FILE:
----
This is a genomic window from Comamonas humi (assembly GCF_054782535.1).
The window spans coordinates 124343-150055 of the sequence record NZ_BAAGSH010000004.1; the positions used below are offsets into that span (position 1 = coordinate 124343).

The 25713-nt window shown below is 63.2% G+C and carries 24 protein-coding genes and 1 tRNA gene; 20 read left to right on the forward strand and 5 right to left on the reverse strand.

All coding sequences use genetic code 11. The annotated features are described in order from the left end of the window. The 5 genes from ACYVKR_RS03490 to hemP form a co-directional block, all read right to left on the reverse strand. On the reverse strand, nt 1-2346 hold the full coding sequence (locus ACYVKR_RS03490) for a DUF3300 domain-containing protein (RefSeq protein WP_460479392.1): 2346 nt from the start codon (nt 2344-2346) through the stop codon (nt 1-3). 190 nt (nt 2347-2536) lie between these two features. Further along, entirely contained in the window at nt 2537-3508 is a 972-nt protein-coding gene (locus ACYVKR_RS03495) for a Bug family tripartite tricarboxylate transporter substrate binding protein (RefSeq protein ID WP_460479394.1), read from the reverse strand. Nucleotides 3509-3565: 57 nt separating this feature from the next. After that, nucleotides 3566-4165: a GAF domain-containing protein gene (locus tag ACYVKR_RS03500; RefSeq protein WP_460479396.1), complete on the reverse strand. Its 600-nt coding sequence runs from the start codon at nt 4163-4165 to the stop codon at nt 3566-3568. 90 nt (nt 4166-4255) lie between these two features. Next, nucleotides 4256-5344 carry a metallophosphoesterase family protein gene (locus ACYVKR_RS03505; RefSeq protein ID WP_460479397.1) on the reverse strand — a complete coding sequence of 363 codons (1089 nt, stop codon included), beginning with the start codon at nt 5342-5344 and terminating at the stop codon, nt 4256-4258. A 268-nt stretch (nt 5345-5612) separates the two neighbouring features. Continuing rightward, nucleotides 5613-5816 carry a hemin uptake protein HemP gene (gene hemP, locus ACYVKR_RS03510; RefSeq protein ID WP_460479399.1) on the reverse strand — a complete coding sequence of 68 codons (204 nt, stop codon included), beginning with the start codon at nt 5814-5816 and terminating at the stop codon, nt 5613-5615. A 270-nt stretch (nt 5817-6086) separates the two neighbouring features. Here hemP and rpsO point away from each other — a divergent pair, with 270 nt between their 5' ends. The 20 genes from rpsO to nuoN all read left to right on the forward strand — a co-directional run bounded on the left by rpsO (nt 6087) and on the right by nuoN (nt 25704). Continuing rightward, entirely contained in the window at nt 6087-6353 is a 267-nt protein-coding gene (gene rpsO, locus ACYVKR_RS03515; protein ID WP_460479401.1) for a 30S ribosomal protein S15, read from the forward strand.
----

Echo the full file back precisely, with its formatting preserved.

This is a genomic window from Comamonas humi (assembly GCF_054782535.1).
The window spans coordinates 124343-150055 of the sequence record NZ_BAAGSH010000004.1; the positions used below are offsets into that span (position 1 = coordinate 124343).

The 25713-nt window shown below is 63.2% G+C and carries 24 protein-coding genes and 1 tRNA gene; 20 read left to right on the forward strand and 5 right to left on the reverse strand.

All coding sequences use genetic code 11. The annotated features are described in order from the left end of the window. The 5 genes from ACYVKR_RS03490 to hemP form a co-directional block, all read right to left on the reverse strand. On the reverse strand, nt 1-2346 hold the full coding sequence (locus ACYVKR_RS03490) for a DUF3300 domain-containing protein (RefSeq protein WP_460479392.1): 2346 nt from the start codon (nt 2344-2346) through the stop codon (nt 1-3). 190 nt (nt 2347-2536) lie between these two features. Further along, entirely contained in the window at nt 2537-3508 is a 972-nt protein-coding gene (locus ACYVKR_RS03495) for a Bug family tripartite tricarboxylate transporter substrate binding protein (RefSeq protein ID WP_460479394.1), read from the reverse strand. Nucleotides 3509-3565: 57 nt separating this feature from the next. After that, nucleotides 3566-4165: a GAF domain-containing protein gene (locus tag ACYVKR_RS03500; RefSeq protein WP_460479396.1), complete on the reverse strand. Its 600-nt coding sequence runs from the start codon at nt 4163-4165 to the stop codon at nt 3566-3568. 90 nt (nt 4166-4255) lie between these two features. Next, nucleotides 4256-5344 carry a metallophosphoesterase family protein gene (locus ACYVKR_RS03505; RefSeq protein ID WP_460479397.1) on the reverse strand — a complete coding sequence of 363 codons (1089 nt, stop codon included), beginning with the start codon at nt 5342-5344 and terminating at the stop codon, nt 4256-4258. A 268-nt stretch (nt 5345-5612) separates the two neighbouring features. Continuing rightward, nucleotides 5613-5816 carry a hemin uptake protein HemP gene (gene hemP, locus ACYVKR_RS03510; RefSeq protein ID WP_460479399.1) on the reverse strand — a complete coding sequence of 68 codons (204 nt, stop codon included), beginning with the start codon at nt 5814-5816 and terminating at the stop codon, nt 5613-5615. A 270-nt stretch (nt 5817-6086) separates the two neighbouring features. Here hemP and rpsO point away from each other — a divergent pair, with 270 nt between their 5' ends. The 20 genes from rpsO to nuoN all read left to right on the forward strand — a co-directional run bounded on the left by rpsO (nt 6087) and on the right by nuoN (nt 25704). Continuing rightward, entirely contained in the window at nt 6087-6353 is a 267-nt protein-coding gene (gene rpsO, locus ACYVKR_RS03515; protein ID WP_460479401.1) for a 30S ribosomal protein S15, read from the forward strand.